When it comes to Nintendo titles in particular, “Open World” as a genre has become an increasingly hot topic due in part to Breath of the Wild. It spun the Zelda franchise on its head with something very different that for most people worked wonders, but in return has lead to slews of comparisons both good and bad. The latest such victim is Pokemon Legends: Arceus, of which we just recently also learned will not be “Open World” in the way many had suspected. Although for some this may come as a disappointment, due to it being a dream way to play the franchise many had hoped for, it instead is something that works well in favor of the type of game Pokemon really is.
To clear the room right off the bat, open world titles are not a rare commodity. They’re increasingly over-abundant in a gaming sphere that could probably use a few less. There’s room for these to be a wonderful and fantastic experience, but many fall short of that with lifeless areas that aren’t fun to explore or just an unnecessarily large area that can feel exhausting to revisit and kill enthusiasm for replays. Not that a one-and-done scenario is bad at all, but it’s a nice bonus for those who enjoyed their time exploring the world. Legends Arceus is, according to Nintendo, a mission-based structure with Jubilife Village as their base of operations. When they leave they’ll select where to go, and then return back when they’ve finished up and resupply as necessary which is even more appealing than past Pokemon titles.
In the traditional Pokemon entry players travel route by route to new towns or cities catching pokemon here and there on linear routes. Legends Arceus as far as we’re aware has one main village and the rest of the Hisui region is a wild land waiting to be truly explored and studied in depth for the first time. Players aren’t trapped by any routes or set paths, but what will seemingly keep them in place is set zones they can explore. This is nice for a variety of reasons, the first being on the developer side of things. Building a seamless open world that feels natural is difficult, and that can be especially true of something like Pokemon which often shoves rather arbitrary biomes together in order to offer a lot of variety. Now that seamless nature doesn’t need to be achieved and in turn will hopefully allow them to focus on making each one feel unique from one another instead, from the muddy swamps to the high snowy peaks of Mt. Coronet. It’s always jarring for a cityscape to suddenly turn into a dry desert but there was no deep immersion in most Pokemon titles, but now there’s no real need for that awkwardness and instead it can focus entirely on zones that make for pockets of exploration.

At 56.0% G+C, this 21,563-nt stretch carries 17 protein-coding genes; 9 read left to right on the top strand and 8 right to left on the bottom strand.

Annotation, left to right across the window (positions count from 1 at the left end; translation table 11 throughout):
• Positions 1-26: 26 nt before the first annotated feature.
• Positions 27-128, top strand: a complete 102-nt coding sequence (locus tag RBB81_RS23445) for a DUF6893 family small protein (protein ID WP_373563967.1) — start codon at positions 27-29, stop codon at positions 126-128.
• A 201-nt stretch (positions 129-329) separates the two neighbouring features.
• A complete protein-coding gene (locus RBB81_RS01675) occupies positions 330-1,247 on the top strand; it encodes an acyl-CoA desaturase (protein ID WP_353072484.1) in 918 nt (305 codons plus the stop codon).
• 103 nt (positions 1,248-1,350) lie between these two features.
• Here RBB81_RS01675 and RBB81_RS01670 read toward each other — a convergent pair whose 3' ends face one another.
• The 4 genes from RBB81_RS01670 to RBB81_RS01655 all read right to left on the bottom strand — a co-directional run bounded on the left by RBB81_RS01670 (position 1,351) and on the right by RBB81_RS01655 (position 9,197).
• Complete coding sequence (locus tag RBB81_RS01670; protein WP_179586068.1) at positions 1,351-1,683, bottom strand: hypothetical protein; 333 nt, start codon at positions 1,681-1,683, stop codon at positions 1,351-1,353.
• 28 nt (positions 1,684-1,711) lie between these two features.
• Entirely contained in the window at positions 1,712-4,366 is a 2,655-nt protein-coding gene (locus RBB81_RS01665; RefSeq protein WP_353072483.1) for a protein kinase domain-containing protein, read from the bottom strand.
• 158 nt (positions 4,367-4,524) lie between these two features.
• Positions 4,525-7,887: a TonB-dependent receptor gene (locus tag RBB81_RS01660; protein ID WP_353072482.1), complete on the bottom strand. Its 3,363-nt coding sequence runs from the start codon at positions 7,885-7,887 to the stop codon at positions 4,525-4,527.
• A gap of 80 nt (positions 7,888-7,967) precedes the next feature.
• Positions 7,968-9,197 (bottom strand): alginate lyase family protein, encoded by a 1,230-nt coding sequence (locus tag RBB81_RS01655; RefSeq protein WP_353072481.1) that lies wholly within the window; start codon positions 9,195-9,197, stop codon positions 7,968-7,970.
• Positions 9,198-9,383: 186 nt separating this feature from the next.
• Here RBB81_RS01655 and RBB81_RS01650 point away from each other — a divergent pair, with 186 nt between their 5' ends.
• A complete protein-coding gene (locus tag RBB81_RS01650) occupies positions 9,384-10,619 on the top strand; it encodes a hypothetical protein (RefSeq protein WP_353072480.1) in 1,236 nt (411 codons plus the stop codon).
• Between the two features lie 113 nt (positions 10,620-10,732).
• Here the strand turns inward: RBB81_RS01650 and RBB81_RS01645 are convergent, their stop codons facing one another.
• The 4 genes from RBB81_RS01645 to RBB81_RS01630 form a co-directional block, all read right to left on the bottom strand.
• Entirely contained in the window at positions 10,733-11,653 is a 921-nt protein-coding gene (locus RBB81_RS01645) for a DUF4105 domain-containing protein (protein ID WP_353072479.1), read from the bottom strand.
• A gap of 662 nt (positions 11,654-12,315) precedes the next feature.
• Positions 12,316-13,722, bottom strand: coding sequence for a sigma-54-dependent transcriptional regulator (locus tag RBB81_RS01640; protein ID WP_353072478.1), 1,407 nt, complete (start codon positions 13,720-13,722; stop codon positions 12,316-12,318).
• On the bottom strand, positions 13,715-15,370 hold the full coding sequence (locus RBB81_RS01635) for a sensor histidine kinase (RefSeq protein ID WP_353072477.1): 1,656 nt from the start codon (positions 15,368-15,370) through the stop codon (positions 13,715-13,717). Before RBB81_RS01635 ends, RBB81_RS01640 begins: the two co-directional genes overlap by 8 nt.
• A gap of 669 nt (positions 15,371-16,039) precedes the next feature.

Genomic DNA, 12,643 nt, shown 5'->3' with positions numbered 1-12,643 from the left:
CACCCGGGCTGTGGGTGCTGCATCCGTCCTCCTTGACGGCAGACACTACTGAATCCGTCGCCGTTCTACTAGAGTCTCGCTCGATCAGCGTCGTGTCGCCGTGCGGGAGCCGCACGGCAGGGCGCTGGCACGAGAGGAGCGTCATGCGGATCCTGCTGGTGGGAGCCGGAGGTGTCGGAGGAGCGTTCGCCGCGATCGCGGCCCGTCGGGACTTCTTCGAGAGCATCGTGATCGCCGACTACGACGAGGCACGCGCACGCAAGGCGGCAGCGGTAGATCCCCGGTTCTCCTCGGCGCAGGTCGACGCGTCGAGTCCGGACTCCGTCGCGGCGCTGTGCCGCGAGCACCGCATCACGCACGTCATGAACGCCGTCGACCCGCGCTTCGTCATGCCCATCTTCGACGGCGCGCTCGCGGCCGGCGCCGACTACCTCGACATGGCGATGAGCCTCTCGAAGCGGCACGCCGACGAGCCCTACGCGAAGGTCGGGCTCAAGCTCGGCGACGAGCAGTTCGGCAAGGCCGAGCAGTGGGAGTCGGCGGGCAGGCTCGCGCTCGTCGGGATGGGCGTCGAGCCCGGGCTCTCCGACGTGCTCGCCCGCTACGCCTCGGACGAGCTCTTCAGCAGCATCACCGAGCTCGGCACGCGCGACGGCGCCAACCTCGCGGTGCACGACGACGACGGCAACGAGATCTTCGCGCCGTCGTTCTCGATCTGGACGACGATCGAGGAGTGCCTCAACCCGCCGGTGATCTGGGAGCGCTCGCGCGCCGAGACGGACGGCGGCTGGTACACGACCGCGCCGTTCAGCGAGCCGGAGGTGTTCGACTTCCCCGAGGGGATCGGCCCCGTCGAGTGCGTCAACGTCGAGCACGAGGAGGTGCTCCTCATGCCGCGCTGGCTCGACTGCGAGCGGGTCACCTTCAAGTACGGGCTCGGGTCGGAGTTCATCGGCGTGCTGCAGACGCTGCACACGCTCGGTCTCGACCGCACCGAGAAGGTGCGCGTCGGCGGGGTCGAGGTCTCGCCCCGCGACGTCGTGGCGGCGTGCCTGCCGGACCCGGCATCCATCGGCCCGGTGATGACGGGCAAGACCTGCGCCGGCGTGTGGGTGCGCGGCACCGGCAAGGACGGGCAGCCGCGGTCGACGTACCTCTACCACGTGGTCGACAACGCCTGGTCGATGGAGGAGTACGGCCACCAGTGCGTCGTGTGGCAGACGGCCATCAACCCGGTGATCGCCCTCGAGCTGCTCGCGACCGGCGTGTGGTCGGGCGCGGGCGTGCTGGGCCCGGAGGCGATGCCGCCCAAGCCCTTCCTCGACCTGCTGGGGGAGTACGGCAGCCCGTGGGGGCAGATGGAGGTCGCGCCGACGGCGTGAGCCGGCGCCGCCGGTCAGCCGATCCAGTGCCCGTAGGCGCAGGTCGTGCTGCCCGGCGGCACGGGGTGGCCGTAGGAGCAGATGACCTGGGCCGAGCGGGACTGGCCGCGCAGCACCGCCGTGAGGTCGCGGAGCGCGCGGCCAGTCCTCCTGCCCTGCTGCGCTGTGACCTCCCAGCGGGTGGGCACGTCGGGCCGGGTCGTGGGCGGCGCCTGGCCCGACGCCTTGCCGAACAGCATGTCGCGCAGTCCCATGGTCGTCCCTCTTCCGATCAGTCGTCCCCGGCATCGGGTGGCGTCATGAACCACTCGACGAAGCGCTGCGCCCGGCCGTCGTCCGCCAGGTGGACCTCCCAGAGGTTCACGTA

Another great reason this mission style is a good approach has to do with the actual exploration itself. In open world games it’s easy to get distracted or sidetracked and lose a sense of direction without a map that offers tons of waypoints. With smaller areas (exact size for zones obviously unknown at this time) it means that there’s a much stronger focus on what’s around the player. It’s hard to say just how much non-Pokemon related exploration there will be in terms of secrets, but regardless it makes it much easier to point at each section in these smaller areas and decide where to go next. In addition to that, the lack of open world will likely also help the pacing of the entire experience. It’s fun to be able to jump into a world and run anywhere immediately, but it’s also easy to miss things along the way or skip over neat experiences. Slowly introducing zones to players in Legends Arceus means it’s a nice gradual build to bigger and stronger Pokemon much like the core titles, and just feels like what an actual research expedition would really be like. Wandering around aimlessly is fun, but doesn’t achieve the same goal that this title is going for.
The thought of an open world Pokemon title is one we may end up seeing at some point, but Legends Arceus isn’t that for good reason. This is already a title that’s taking Pokemon outside of its usual comfort zone to try something so surprising and new that it has the eyes of many who may not have been interested in the series otherwise. Open world titles will always be there, but for what Legends Arceus is trying to convey, the mission-based style that has been decided upon feels like the best way for the series to go. It could also be the start of something new moving forward, with broader open titles that feel less like a walk down a straight line with a few curves and instead an open door to those tall grassy fields.